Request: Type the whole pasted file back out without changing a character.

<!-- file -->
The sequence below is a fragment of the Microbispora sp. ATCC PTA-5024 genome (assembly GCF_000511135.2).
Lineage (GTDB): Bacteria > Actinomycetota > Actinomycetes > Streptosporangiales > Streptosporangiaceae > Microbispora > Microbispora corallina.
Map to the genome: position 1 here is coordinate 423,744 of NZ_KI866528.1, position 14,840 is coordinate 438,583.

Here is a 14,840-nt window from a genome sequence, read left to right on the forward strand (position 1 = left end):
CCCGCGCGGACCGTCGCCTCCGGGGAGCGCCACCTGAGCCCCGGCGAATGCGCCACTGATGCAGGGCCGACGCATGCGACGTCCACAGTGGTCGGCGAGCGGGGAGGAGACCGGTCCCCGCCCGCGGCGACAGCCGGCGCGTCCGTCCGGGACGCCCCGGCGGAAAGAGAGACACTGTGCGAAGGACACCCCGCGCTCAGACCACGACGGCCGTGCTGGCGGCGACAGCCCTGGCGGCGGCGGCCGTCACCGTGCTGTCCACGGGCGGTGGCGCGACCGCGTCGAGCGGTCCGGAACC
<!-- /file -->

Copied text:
The sequence below is a fragment of the Microbispora sp. ATCC PTA-5024 genome (assembly GCF_000511135.2).
Lineage (GTDB): Bacteria > Actinomycetota > Actinomycetes > Streptosporangiales > Streptosporangiaceae > Microbispora > Microbispora corallina.
Map to the genome: position 1 here is coordinate 423,744 of NZ_KI866528.1, position 14,840 is coordinate 438,583.

Here is a 14,840-nt window from a genome sequence, read left to right on the forward strand (position 1 = left end):
CCCGCGCGGACCGTCGCCTCCGGGGAGCGCCACCTGAGCCCCGGCGAATGCGCCACTGATGCAGGGCCGACGCATGCGACGTCCACAGTGGTCGGCGAGCGGGGAGGAGACCGGTCCCCGCCCGCGGCGACAGCCGGCGCGTCCGTCCGGGACGCCCCGGCGGAAAGAGAGACACTGTGCGAAGGACACCCCGCGCTCAGACCACGACGGCCGTGCTGGCGGCGACAGCCCTGGCGGCGGCGGCCGTCACCGTGCTGTCCACGGGCGGTGGCGCGACCGCGTCGAGCGGTCCGGAACC